In Nigeria religion is an important factor in people’s lives. But religion is also twisted in this country, it allows “female illiteracy, idleness, early marriage, forced marriage and rampant childbirth in spite of looming health risks.” Women are being viewed as property, someone who is only worth being a wife and raising children. According to African Postcolonial Literature, around 40% of women are married under the age of eighteen years old. Parents marry off their young girls in order to get money and land from the soon to be spouse, the marriage benefits the family but the young girl is now unable to get an education and potentially work. This is a problem, instead of having these young girls wanting to achieve more than marriage, they’re being forced to be seen as subordinate to men. Women simply are thought of as nothing more than a caretaker, which could be proven as incorrect if they were given an equal opportunity at an education as males are. Women are at an intellectual disadvantage, having only a 59.4% literacy rate compared to a 74.4% mens’. This is what limits women from branching out, not having an education forces young girls to get married under the age of 18 to ensure that they’ll have stability since they can’t obtain it on their own.

One prime example of women being seen as inferior to men can be seen in the family structure. My father, George Eke for example feels that men are in fact superior to women in a lot of ways. He explained to me that life in Nigeria is very different than in the United States regarding gender spheres, “If you do not possess the ability to provide for yourself and your family, you are not considered a man in the eyes of my people.” Many males feel this way, that them being dominating is displaying actions that males should all possess. Being a “man’s man” involves running the household, which means being financially stable, and dominating those under him. Eke explains further that in Nigeria there is no such thing as stay at home fathers, men work and the women run the household until the husband returns from working. From my experience, I have seen the radical difference from a Nigerian home to an American one In Nigerian homes women are treated more like property than life-partners. The husband controls the household in every way and dictates what happens and when it happens.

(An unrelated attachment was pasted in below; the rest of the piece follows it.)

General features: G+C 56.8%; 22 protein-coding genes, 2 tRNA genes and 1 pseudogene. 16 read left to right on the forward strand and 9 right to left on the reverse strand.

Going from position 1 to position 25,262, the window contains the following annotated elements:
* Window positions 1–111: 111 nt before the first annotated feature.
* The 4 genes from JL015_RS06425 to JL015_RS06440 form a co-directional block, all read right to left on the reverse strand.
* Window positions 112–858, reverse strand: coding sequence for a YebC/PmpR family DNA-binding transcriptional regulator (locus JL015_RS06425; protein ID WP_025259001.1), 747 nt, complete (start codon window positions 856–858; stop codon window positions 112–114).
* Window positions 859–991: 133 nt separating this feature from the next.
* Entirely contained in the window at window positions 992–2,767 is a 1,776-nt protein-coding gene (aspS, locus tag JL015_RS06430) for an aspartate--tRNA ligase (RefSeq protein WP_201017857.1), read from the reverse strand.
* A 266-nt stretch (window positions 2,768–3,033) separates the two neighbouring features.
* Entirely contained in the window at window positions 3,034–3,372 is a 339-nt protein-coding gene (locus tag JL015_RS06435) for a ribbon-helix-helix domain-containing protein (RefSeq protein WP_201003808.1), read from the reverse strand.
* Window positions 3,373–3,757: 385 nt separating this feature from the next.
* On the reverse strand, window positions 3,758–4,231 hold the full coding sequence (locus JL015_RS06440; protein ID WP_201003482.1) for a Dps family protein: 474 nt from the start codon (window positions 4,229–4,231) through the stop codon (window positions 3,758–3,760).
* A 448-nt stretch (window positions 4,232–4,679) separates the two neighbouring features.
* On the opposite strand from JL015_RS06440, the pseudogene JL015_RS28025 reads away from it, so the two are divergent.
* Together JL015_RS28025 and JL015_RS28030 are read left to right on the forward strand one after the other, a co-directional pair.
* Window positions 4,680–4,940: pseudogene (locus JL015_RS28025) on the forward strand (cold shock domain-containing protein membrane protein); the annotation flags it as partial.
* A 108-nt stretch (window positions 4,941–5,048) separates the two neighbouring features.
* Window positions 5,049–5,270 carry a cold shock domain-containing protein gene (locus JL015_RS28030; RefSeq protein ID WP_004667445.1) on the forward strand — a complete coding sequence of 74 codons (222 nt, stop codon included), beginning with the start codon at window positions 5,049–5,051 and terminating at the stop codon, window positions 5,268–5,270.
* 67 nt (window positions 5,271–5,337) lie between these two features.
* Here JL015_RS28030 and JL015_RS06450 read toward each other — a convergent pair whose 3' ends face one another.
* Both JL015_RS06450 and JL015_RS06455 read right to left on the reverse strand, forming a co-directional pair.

But not all men think the same. A variety of males feel that the reason women do not strive to be better than their limitations is due to the foundation of society. “When men are really strong, he’s called a man’s man, but when women are viewed as strong they are considered derogatory names,” said Lucas Kelleher a Cultural Studies teacher at Senn. He’s studied gender spheres from all over the world, and discusses that traditional views, gender roles, social limitations, and expectations are the reasons women do not strive ahead, and become unequal to men in a lot of aspects.